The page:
Counting on Grace
Best for ages: 8-12
Library of Congress Descriptor: Twelve-year-old Grace Forcier and her friend Arthur, taken out of school and put to work in a Vermont textile mill in 1910, are championed by their teacher who urges them to write the National Child Labor Committee, an action only Grace seems to realize will have serious repercussions.
Type of Book: Chapter/Fiction
Twelve-year-olds Grace and Arthur are the best students in their one-room school in Pownal, Vermont just after the turn of the century. So their teacher, Miss Lesley, is more upset than usual when they are pulled out of school to join the many children already working in the textile mill to help support their families. Grace accepts this as the norm, but Arthur is angry and frustrated, determined to find a way to escape the mill.
Secretly, Miss Lesley begins giving them lessons on Sundays, their one day off. And she encourages them to write to the National Child Labor Committee about their mill. The NCLC sends Lewis Hines to photograph and document the children working in the mill. But as time goes by, and nothing seems to change, Arthur becomes increasingly withdrawn and angry, until he decides to take drastic measures.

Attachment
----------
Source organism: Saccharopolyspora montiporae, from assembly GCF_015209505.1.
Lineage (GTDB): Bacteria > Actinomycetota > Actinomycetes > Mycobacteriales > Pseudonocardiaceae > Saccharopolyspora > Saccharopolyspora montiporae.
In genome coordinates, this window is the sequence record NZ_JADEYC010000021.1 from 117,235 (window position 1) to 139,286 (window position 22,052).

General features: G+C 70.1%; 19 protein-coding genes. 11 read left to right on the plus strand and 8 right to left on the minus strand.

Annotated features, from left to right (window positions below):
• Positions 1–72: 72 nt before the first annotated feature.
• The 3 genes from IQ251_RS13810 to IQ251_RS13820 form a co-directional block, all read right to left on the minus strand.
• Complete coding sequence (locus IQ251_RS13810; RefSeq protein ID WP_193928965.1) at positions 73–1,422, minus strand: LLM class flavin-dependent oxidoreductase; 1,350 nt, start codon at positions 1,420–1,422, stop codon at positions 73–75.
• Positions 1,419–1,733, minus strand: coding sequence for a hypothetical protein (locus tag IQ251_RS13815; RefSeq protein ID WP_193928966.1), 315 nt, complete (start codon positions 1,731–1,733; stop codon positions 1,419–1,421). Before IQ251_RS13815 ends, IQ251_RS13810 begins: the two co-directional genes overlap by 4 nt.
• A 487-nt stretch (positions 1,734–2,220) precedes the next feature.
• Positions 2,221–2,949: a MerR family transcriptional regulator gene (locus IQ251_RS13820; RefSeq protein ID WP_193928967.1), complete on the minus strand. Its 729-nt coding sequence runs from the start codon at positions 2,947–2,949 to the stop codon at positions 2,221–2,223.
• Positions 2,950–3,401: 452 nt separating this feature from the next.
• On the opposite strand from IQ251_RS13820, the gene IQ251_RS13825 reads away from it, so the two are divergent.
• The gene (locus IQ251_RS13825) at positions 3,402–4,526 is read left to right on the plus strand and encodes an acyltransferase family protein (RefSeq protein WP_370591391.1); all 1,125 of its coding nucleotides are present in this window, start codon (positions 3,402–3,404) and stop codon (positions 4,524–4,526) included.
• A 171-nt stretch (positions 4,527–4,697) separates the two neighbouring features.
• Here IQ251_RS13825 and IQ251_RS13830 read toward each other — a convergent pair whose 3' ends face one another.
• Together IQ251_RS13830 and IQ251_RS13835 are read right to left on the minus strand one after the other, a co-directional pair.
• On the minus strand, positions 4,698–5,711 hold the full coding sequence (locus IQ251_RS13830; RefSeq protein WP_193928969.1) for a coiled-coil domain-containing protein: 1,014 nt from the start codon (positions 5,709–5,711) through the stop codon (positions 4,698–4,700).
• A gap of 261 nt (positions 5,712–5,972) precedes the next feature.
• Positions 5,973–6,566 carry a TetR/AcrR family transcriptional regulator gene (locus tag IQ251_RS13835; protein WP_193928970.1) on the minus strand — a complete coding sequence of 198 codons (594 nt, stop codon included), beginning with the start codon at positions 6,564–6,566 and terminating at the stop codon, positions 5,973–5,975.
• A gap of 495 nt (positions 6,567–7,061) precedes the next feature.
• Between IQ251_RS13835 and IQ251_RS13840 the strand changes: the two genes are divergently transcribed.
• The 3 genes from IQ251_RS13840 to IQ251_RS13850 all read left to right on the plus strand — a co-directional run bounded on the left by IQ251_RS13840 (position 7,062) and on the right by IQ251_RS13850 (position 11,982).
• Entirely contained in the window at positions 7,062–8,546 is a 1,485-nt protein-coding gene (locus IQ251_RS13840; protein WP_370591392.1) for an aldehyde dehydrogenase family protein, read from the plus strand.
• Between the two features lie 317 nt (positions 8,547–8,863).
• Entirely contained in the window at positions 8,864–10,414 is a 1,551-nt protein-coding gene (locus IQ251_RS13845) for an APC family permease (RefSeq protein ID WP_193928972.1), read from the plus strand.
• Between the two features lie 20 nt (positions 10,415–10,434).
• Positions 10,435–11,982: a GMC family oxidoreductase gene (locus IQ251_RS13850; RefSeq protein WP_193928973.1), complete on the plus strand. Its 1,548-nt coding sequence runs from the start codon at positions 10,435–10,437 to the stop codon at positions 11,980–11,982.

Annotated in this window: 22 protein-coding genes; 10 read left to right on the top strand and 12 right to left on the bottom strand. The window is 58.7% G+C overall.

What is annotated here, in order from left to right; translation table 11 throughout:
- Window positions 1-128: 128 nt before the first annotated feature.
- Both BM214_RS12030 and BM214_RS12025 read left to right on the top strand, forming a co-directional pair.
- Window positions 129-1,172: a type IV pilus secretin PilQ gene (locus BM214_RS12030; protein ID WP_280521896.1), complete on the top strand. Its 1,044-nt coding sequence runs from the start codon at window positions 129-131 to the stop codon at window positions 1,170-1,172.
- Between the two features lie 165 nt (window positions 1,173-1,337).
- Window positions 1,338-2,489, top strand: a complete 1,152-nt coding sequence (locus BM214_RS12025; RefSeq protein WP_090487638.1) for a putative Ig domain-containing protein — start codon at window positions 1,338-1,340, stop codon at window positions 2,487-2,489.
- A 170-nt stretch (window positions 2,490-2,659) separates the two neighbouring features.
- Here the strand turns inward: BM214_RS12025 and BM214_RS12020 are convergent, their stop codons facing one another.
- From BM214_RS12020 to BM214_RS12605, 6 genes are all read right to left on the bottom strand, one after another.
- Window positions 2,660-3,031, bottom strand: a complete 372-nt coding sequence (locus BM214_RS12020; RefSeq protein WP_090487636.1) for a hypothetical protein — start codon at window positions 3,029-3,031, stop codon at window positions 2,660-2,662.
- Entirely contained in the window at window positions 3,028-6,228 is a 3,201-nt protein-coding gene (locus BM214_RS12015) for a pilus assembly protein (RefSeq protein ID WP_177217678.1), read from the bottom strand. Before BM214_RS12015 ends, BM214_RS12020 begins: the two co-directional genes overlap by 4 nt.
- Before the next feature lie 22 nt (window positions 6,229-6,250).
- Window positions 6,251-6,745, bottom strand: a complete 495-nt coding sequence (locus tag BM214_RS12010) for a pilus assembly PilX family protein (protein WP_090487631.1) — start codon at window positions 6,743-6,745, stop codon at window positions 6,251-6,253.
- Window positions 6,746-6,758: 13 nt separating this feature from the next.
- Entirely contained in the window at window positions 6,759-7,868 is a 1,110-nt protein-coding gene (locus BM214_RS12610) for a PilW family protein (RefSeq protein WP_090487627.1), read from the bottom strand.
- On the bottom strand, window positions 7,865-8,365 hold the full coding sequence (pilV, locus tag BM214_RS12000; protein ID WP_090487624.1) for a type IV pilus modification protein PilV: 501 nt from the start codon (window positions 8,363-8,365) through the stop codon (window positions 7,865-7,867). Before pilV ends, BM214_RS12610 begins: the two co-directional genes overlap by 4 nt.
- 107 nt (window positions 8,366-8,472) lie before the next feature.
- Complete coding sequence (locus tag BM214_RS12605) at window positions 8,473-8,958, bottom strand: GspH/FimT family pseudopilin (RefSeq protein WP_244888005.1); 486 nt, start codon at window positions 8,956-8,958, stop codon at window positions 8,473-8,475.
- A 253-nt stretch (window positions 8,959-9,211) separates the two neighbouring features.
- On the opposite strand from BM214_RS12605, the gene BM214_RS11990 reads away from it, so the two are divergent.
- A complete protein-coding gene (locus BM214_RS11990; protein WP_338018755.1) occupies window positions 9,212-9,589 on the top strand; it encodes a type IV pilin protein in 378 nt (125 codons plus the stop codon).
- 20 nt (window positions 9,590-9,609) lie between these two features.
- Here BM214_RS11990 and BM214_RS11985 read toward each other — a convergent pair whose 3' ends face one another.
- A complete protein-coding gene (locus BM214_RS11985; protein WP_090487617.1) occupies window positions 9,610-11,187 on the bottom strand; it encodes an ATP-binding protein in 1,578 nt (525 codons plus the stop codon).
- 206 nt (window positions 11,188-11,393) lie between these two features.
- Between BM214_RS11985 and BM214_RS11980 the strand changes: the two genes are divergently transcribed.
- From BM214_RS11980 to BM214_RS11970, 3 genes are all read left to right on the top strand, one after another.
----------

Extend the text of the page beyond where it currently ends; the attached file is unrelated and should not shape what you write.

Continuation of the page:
Includes author's notes about Lewis Hines, his photo (on the cover) that inspired the story, and references.
This fascinating and, at times, horrifying story will open kids' eyes to what the lives of children in America could be like not all that many years ago. Now required reading throughout the state of Vermont, COUNTING ON GRACE is based on the true story of photographer Lewis Hines's crusade to reveal the realities of child labor to the public, and was inspired by one of his photos, showing a young girl with a haunting expression, dressed in rather filthy clothing, standing in front of a spinning frame.
The author does not pull any punches here: actions have consequences, lives are altered and sometimes shattered, and things don't turn out the way anyone in the story hopes, though there are signs in the end of a brighter future for Grace. This compelling and very readable fact-based story about a time with parallels to our own will interest children in a part of history they may not have heard much about in school. -- Matt Berman
The door opens. French Johnny pokes his head in first, almost like a little kid asking permission. He went to this school himself. He knows how hard the benches can be after a day of sitting. He knows every hook by the door and the way the handle of the coal stove wriggles out and slams to the floor when someone ain't paying mind. French Johnny is the second hand at the mill. He's in charge of the spinning room where my mother runs six frames. He's come up the hill in his white apron to get a mill rat. That's what they call the kids who work in the mill. We all end up as mill rats.
Language: Damned used once.
Violence: A boy has his hand mangled and two fingers cut off by a machine. An old man is killed trying to board a moving train.